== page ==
Robert Service completes his masterful trilogy on the founding figures of the Soviet Union in an eagerly anticipated, authoritative biography of Leon Trotsky.
Trotsky is perhaps the most intriguing and, given his prominence, the most understudied of the Soviet revolutionaries. Using new archival sources including family letters, party and military correspondence, confidential speeches, and medical records, Service offers new insights into Trotsky. He discusses Trotsky’s fractious relations with the leaders he was trying to bring into a unified party before 1914; his attempt to disguise his political closeness to Stalin; and his role in the early 1920s as the progenitor of political and cultural Stalinism. Trotsky evinced a surprisingly glacial and schematic approach to making revolution. Service recounts Trotsky’s role in the botched German revolution of 1923; his willingness to subject Europe to a Red Army invasion in the 1920s; and his assumption that peasants could easily be pushed onto collective farms. Service also sheds light on Trotsky’s character and personality: his difficulties with his Jewish background, the development of his oratorical skills and his preference for writing over politicking, his inept handling of political factions and coldness toward associates, and his aversion to assuming personal power.
Although Trotsky’s followers clung to the stubborn view of him as a pure revolutionary and a powerful intellect unjustly hounded into exile by Stalin, the reality is very different. This illuminating portrait of the man and his legacy sets the record straight.
From start to finish I was engrossed, finishing with a strong feeling of a vital contributor to the intellectual and political life of the last century. This is a person with whom I could never have agreed on either goals or methods, and yet I felt I had gained insight into him as a person and into his motivation. I am thinking I should explore futher the biographies of Lenin and Stalin by Robert Service.
More than 1 year ago
This biography of Leon Trotsky is a useful corrective to Isaac Deutscher's hagiography.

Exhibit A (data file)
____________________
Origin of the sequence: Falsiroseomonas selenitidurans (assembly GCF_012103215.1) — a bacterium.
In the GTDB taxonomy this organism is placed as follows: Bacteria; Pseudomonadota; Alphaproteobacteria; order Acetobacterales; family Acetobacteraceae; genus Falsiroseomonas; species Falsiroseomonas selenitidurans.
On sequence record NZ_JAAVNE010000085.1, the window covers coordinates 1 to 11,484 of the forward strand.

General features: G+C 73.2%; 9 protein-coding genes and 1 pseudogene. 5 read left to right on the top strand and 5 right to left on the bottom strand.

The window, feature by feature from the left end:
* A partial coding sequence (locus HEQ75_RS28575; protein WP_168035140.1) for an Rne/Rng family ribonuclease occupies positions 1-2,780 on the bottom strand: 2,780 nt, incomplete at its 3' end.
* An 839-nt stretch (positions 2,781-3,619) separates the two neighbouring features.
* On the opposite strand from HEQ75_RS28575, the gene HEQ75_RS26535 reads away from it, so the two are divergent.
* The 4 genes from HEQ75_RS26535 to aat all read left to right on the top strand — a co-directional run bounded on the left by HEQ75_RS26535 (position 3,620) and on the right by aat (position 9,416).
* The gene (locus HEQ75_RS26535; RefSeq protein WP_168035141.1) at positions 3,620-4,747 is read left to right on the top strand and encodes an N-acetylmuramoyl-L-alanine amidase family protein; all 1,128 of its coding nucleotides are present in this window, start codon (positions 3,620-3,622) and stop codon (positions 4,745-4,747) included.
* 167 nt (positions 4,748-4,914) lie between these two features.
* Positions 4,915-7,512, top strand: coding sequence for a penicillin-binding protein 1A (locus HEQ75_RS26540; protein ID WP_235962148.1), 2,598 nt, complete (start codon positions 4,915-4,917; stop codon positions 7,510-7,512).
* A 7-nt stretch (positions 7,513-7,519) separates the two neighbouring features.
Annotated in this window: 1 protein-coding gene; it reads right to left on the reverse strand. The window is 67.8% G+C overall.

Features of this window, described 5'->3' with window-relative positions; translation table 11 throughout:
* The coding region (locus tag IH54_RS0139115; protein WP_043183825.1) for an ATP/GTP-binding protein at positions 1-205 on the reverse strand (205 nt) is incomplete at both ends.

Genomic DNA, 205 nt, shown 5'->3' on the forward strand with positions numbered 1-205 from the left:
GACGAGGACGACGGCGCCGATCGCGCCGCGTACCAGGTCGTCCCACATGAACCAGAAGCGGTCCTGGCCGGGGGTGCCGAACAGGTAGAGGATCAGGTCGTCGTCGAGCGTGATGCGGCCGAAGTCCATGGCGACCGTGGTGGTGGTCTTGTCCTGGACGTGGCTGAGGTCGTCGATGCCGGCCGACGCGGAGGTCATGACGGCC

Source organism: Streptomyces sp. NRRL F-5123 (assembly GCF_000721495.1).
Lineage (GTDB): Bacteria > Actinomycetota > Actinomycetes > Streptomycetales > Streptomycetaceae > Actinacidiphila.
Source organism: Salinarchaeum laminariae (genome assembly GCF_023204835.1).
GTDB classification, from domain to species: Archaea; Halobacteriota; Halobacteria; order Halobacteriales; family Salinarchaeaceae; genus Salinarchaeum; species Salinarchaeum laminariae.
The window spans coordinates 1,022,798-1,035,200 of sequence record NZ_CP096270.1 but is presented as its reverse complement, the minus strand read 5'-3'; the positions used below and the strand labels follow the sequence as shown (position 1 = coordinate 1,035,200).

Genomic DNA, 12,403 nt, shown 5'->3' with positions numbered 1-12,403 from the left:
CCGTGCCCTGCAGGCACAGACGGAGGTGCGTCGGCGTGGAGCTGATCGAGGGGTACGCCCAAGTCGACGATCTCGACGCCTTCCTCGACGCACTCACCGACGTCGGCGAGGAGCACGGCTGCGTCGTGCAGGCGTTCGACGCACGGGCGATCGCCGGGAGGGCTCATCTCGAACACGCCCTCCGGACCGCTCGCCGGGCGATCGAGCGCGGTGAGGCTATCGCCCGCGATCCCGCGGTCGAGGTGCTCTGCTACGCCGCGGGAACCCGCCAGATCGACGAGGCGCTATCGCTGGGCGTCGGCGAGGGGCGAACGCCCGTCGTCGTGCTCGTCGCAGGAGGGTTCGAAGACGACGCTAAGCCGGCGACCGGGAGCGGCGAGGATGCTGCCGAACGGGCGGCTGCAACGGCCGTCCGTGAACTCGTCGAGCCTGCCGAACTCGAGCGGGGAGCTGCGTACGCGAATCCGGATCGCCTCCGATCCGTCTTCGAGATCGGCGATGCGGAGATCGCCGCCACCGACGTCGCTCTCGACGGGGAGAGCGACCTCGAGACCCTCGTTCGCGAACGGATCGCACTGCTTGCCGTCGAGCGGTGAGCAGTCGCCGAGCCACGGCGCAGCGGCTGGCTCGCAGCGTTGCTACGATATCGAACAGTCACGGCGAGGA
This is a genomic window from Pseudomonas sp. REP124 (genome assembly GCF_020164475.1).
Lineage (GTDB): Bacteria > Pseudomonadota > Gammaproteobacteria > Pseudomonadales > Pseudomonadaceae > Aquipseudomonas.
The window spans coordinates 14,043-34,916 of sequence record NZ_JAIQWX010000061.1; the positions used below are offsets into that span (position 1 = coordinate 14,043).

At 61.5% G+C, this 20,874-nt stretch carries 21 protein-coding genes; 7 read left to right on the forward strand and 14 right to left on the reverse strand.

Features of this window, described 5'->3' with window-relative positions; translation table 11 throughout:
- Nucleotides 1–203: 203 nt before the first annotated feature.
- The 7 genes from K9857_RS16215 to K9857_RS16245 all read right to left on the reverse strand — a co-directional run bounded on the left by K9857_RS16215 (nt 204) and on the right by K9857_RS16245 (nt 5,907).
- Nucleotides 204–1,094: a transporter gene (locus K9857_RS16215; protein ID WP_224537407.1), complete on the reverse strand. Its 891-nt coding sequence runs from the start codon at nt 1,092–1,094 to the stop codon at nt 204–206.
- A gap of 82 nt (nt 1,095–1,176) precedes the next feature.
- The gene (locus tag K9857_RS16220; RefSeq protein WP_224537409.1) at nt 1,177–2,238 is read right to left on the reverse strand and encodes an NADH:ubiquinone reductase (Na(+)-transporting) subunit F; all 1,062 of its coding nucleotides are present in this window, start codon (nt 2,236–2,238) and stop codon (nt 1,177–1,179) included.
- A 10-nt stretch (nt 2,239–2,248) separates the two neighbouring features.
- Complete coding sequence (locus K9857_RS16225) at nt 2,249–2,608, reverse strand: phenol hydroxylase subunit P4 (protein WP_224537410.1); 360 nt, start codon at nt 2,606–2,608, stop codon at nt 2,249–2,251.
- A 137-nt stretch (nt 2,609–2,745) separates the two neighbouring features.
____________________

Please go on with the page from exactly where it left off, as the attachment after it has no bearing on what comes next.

Service points out just how hostile Trotsky was to Lenin over the years. In 1912, Trotsky called Lenin an 'intriguer', a 'disorganiser' and an 'exploiter of Russian backwardness'. Trotsky wrote in 1913, "the entire edifice of Leninism at the present time is built on lies and falsification and carries within itself the poisonous inception of its own dissolution."
Service shows how Trotsky betrayed the Revolution and the Soviet Union. Just to take one example of Trotsky's treachery: in April 1939, he called for an independent Ukraine, separated from the Soviet Union. As Service pointed out, "Any Ukrainian political revolution would inevitably have weakened the USSR's defensive capacity." At the same time, Prime Minister Neville Chamberlain was also proposing an independent Ukraine.
Why? Both Trotsky and Chamberlain sought to use the Ukraine as bait to encourage Hitler to attack the Soviet Union, just as Chamberlain at the Munich conference had used the Sudetenland to help Hitler to destroy Czechoslovakia.
More than 1 year ago
Without doubt, Leon Trotsky holds the distinction of being the most slandered individual of modern history. His leading role in the 1917 Russian Revolution made him an object of calumny for western opinion makers, and from the late 1920s until his assassination in 1940, he was the primary target of a relentless falsification campaign by Stalin's propaganda machine.
Yet Trotsky's stature as one of the most important and inspiring figures of the 20th century survived, thanks in part to biographical treatments at once sympathetic and accurate, the best known of these Isaac Deutscher's three-volume The Prophet series.
Robert Service's new Trotsky: A Biography, published by Harvard University Press, stands shamelessly in the earlier tradition of slander and falsification.
Service spares no effort to defame Trotsky. The book is laced with gratuitous and unsubstantiated personal insults. Service's Trotsky is an "untrustworthy" and "arrogant," individual who "treated his first wife shabbily." And so it goes throughout.
Dismissing Trotsky's voluminous writings--astonishing still today in their prescience and elegance-- as so much "scribbling," Service explains Trotsky's expulsion from the Soviet Union and ultimate murder at the hands of the GPU as the mere failure of a man who "lost" to Stalin and who himself harbored an unstated "lust for dictatorship and terror."
The author's bizarrely obsessive interest in Trotsky's Jewish background verges on the anti-Semitic, a line of attack on Trotsky that Service shares with the former's contemporary Czarist opponents and Stalin. For example, Service asserts of the Bolsheviks-without a single citation-that its "leadership was widely identified as a Jewish gang," and "Jews indeed were widely alleged to dominate the Bolshevik party." He even takes time to discuss the shape of Trotsky's nose!
I highly recommend an exhaustive and devastating review of Service's biography by David North can be found on the World Socialist Web Site. (The review also lists a number of basic factual errors. Quite an embarrassment for Harvard University Press!)
Those interested in learning about Trotsky should consult his autobiography, My Life: An Attempt at an Autobiography and Isaac Deutscher's The Prophet Armed, The Prophet Unarmed, and The Prophet Outcast.
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